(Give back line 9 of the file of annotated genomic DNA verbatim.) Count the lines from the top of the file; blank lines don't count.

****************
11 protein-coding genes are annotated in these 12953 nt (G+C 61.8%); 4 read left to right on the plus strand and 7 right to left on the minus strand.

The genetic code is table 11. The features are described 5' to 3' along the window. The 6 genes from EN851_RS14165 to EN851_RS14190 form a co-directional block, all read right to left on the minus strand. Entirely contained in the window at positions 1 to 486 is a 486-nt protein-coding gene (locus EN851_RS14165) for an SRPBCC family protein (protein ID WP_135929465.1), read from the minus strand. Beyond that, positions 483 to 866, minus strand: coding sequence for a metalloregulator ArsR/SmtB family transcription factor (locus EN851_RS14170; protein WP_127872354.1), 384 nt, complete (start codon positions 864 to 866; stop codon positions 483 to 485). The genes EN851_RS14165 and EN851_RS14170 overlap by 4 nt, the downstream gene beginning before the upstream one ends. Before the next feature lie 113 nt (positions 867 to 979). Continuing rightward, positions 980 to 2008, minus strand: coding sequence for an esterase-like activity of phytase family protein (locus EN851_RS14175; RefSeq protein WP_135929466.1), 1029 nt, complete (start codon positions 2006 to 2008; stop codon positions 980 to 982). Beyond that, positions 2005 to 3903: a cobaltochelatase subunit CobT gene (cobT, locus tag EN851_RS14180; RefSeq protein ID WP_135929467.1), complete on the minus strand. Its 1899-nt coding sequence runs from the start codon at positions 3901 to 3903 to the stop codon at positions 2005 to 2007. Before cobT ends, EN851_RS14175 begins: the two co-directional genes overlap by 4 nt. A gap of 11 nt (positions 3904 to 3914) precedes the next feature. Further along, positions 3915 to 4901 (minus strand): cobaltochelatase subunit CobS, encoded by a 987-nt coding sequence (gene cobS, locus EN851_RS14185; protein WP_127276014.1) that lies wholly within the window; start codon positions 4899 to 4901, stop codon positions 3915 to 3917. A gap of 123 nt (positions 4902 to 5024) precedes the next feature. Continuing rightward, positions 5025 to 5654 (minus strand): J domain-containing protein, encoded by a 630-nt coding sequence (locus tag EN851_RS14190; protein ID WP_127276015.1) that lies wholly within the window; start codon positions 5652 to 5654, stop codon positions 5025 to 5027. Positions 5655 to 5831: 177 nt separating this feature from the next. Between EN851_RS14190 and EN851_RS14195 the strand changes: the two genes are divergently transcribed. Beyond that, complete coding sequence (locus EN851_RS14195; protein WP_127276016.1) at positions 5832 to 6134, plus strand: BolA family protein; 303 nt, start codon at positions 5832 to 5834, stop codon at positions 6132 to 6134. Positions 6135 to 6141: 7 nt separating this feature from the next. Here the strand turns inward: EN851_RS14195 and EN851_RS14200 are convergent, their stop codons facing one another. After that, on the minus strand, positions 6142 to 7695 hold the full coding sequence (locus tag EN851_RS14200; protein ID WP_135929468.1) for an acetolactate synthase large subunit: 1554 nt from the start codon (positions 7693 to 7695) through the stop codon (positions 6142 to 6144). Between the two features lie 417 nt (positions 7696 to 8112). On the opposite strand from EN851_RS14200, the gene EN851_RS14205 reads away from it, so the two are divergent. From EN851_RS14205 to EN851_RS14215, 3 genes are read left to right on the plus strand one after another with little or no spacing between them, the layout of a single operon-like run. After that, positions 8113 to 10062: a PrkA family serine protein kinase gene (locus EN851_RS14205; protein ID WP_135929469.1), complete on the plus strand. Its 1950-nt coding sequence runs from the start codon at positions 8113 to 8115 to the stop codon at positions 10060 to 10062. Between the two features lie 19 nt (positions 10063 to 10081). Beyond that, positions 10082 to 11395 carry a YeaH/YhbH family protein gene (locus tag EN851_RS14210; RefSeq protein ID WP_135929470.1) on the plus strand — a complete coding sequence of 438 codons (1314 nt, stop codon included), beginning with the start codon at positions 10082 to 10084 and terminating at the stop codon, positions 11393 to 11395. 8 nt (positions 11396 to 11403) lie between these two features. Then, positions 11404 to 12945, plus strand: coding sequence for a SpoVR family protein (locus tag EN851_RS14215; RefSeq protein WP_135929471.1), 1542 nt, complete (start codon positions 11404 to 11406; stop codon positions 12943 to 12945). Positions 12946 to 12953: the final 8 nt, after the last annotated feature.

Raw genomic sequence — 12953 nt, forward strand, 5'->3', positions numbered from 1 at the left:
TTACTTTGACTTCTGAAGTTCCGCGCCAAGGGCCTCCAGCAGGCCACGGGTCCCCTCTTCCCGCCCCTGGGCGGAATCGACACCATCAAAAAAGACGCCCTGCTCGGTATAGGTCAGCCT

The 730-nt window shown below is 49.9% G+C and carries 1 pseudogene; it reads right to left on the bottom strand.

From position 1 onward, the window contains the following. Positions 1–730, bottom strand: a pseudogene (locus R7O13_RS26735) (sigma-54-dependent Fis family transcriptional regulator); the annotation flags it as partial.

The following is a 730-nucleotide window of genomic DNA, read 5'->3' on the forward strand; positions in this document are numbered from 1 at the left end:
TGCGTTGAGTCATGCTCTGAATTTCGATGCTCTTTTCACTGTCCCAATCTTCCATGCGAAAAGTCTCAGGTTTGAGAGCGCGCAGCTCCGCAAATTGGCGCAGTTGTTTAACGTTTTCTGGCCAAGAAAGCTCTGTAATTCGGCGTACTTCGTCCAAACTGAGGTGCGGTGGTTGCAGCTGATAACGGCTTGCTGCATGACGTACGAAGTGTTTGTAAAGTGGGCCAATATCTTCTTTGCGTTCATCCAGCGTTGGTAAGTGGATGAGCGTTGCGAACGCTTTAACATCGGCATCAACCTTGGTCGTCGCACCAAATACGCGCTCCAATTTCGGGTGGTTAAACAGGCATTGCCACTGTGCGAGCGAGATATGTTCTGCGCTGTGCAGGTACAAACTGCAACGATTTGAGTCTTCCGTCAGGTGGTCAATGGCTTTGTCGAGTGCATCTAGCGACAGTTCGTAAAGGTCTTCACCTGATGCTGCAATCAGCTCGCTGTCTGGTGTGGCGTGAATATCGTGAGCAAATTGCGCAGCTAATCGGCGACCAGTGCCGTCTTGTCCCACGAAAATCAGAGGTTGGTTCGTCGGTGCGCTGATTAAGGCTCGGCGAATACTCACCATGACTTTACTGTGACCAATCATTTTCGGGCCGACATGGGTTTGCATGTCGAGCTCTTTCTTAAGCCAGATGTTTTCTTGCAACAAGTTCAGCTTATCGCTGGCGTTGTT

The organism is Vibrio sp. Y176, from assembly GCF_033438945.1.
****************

The organism is Vibrio sp. Y176, from assembly GCF_033438945.1.